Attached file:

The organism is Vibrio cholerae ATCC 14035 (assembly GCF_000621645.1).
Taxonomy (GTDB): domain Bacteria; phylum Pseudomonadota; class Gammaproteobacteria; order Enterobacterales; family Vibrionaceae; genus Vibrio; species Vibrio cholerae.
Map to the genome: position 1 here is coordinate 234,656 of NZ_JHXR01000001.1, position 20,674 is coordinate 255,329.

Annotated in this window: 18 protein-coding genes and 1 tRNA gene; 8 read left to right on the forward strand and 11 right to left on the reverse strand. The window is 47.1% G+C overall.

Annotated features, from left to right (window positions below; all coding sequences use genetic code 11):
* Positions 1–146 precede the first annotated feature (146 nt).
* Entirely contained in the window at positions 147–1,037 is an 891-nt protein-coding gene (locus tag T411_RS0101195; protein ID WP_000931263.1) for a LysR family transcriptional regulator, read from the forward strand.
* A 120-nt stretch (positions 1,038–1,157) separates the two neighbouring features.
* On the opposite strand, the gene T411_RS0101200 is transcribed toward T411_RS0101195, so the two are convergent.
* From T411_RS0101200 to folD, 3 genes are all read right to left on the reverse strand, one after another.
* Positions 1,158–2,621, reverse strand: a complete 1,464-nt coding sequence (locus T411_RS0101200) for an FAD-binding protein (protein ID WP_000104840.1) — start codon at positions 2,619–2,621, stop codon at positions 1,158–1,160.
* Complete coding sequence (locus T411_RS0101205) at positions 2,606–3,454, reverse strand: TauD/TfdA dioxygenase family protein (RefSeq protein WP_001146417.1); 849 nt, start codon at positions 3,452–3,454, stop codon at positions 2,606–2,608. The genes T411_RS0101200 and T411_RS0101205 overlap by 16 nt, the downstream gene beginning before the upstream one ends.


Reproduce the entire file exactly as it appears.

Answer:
The organism is Vibrio cholerae ATCC 14035 (assembly GCF_000621645.1).
Taxonomy (GTDB): domain Bacteria; phylum Pseudomonadota; class Gammaproteobacteria; order Enterobacterales; family Vibrionaceae; genus Vibrio; species Vibrio cholerae.
Map to the genome: position 1 here is coordinate 234,656 of NZ_JHXR01000001.1, position 20,674 is coordinate 255,329.

Annotated in this window: 18 protein-coding genes and 1 tRNA gene; 8 read left to right on the forward strand and 11 right to left on the reverse strand. The window is 47.1% G+C overall.

Annotated features, from left to right (window positions below; all coding sequences use genetic code 11):
* Positions 1–146 precede the first annotated feature (146 nt).
* Entirely contained in the window at positions 147–1,037 is an 891-nt protein-coding gene (locus tag T411_RS0101195; protein ID WP_000931263.1) for a LysR family transcriptional regulator, read from the forward strand.
* A 120-nt stretch (positions 1,038–1,157) separates the two neighbouring features.
* On the opposite strand, the gene T411_RS0101200 is transcribed toward T411_RS0101195, so the two are convergent.
* From T411_RS0101200 to folD, 3 genes are all read right to left on the reverse strand, one after another.
* Positions 1,158–2,621, reverse strand: a complete 1,464-nt coding sequence (locus T411_RS0101200) for an FAD-binding protein (protein ID WP_000104840.1) — start codon at positions 2,619–2,621, stop codon at positions 1,158–1,160.
* Complete coding sequence (locus T411_RS0101205) at positions 2,606–3,454, reverse strand: TauD/TfdA dioxygenase family protein (RefSeq protein WP_001146417.1); 849 nt, start codon at positions 3,452–3,454, stop codon at positions 2,606–2,608. The genes T411_RS0101200 and T411_RS0101205 overlap by 16 nt, the downstream gene beginning before the upstream one ends.